Technically, caffeine enhances CNS norepinephrine secretion, inhibits phosphodiesterase breakdown of cyclic 3',5'-adenosine monophosphate (cAMP) at high concentrations, sensitizes central catecholamine postsynaptic receptors (including those for dopamine), enhances cyclic guanosine 3',5'-monophosphate (cGMP), and modulates acetylcholine and serotonin activity. Caffeine induces significant increases in cortisol, but no meaningful change in prolactin.

Caffeine's ability to antagonize adenosine receptors in the brain probably accounts for the most important of the drug's behavioral effects. Adenosine is an important CNS neuromodulator, possessing sedative, anxiolytic, and anticonvulsant properties. Adenosine also dilates blood vessels in cerebral and coronary circulatory networks. Caffeine competes with adenosine for binding at its high-affinity receptor sites, preventing adenosine's normal tranquilizing or sedating effects. Thus, caffeine's stimulant or anxiety-inducing actions appear to be secondary effects of adenosine antagonism. Chronic caffeine exposure has also been shown to induce heterologous up-regulation of adenosine receptors in humans. Caffeine's antagonism to vasodilation by adenosine may account for caffeine withdrawal headaches, as well as for its efficacy in treating migraine headaches.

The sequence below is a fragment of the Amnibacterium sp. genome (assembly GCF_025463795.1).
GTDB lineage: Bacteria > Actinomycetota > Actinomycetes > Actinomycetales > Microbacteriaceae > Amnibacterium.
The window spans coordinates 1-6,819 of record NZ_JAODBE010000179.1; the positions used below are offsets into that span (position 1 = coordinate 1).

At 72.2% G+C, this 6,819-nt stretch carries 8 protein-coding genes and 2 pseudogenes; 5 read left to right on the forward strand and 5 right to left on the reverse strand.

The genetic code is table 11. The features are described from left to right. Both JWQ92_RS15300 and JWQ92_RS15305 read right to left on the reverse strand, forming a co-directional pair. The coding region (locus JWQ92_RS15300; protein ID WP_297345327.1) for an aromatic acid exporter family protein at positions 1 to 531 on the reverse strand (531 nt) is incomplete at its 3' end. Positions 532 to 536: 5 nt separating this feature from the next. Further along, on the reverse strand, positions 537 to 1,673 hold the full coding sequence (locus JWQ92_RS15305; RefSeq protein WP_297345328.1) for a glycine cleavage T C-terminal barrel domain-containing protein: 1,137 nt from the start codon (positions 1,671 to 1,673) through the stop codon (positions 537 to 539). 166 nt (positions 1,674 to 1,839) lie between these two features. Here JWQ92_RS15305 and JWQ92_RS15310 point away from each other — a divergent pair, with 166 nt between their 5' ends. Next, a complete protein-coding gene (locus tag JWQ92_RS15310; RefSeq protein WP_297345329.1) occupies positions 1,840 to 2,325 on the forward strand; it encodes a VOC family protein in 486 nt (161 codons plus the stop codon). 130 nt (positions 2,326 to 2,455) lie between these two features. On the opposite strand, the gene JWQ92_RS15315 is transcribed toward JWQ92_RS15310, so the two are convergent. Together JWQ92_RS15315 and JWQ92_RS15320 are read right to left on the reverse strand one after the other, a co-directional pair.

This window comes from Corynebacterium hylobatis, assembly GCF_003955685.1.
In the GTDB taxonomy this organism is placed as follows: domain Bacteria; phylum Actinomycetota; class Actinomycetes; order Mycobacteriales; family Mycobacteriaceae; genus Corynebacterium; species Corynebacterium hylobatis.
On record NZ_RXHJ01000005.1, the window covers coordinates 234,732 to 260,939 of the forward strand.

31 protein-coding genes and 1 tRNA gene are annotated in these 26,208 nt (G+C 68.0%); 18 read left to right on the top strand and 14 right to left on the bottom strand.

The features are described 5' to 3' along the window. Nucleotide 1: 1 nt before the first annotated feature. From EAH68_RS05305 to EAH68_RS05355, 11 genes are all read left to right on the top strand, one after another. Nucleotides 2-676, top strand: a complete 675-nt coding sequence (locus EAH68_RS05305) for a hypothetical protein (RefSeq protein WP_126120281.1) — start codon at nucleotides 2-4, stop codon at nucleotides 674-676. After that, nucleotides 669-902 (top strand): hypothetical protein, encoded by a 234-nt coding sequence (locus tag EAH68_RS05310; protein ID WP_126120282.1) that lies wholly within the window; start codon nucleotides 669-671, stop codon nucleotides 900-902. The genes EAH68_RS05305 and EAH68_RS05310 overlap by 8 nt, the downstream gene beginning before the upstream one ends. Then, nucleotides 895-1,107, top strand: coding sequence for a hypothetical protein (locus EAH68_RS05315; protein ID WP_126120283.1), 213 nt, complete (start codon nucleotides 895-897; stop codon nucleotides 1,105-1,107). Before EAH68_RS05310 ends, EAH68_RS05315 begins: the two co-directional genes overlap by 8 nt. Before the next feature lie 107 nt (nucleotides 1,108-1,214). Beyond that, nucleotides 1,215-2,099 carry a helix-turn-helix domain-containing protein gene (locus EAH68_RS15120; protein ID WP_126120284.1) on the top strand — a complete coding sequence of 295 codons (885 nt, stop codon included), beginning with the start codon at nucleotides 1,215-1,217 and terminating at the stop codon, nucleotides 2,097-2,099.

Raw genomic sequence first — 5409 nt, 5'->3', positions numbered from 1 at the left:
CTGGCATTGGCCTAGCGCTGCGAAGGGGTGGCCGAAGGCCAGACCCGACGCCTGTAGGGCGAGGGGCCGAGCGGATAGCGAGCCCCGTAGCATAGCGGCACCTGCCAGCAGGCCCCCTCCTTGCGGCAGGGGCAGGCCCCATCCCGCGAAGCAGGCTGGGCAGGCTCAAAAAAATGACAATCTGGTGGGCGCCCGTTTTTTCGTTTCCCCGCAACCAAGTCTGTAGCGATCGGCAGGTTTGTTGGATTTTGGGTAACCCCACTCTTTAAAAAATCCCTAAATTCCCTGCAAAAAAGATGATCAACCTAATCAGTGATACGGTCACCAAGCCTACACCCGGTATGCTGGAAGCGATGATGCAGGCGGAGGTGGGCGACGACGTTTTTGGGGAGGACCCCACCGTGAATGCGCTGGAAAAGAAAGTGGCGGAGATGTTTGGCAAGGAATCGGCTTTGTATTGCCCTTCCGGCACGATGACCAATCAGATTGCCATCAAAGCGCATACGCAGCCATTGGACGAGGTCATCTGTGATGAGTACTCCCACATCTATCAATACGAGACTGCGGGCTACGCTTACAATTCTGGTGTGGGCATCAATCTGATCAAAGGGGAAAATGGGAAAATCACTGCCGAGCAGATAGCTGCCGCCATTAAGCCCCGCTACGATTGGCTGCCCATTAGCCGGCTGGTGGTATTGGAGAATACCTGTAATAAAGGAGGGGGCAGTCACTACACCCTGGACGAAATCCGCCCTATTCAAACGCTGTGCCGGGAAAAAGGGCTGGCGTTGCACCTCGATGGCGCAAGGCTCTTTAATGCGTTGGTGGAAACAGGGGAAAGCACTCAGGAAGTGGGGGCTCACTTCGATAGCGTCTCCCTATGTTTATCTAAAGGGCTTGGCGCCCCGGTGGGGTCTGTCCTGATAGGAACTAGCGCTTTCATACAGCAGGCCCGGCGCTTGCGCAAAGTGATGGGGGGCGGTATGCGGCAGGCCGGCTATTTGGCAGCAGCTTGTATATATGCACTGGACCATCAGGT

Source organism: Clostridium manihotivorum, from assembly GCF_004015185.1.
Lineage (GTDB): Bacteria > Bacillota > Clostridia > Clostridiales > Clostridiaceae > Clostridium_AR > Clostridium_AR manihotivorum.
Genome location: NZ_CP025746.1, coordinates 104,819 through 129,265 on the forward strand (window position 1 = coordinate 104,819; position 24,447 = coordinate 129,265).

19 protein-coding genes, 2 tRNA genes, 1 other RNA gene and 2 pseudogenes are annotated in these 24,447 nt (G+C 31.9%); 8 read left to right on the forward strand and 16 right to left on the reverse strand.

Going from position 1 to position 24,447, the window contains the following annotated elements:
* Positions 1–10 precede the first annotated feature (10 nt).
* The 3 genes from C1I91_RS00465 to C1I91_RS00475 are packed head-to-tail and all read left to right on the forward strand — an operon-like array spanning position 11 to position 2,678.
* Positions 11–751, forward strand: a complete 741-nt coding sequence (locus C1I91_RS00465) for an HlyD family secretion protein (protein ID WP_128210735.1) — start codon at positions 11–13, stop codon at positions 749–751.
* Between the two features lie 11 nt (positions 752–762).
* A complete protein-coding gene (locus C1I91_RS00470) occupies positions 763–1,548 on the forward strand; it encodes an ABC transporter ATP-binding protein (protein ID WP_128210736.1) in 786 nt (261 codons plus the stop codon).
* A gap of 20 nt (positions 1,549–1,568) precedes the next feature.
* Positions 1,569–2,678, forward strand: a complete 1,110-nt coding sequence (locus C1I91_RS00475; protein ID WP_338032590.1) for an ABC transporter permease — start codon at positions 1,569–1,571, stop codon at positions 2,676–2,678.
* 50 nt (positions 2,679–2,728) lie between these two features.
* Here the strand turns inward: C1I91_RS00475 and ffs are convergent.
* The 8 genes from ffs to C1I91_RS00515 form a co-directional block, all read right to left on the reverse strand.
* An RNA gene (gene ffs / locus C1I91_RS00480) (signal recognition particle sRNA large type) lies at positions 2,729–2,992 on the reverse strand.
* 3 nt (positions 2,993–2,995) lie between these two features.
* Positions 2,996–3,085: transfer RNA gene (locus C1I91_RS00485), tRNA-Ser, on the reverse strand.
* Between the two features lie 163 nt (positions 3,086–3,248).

Positron emission tomography (PET) imaging studies confirm that a caffeine dose of 200 mg produces a diffusely decreases cerebral blood flow by about a third within an hour of administration

Caffeine is a mild stimulant and people have variable sensitivity to caffeine. Caffeine does not accumulate in the blood and is normally excreted within several hours. It can speed reaction time, prolong vigilance but will not help people "sober up" to too much alcohol.

Caffeine is the single most important cause of anxiety in our society and doses like 1000 mg per day is anxiety evoking in almost everyone and many are exquisitely sensitive e.g. 50 mg or 100 mg. This may lead to misdiagnoses of Panic or Generalized Anxiety Disorder. Caffeine may impair sleep in sensitive individuals and is not advised at night in insomniacs.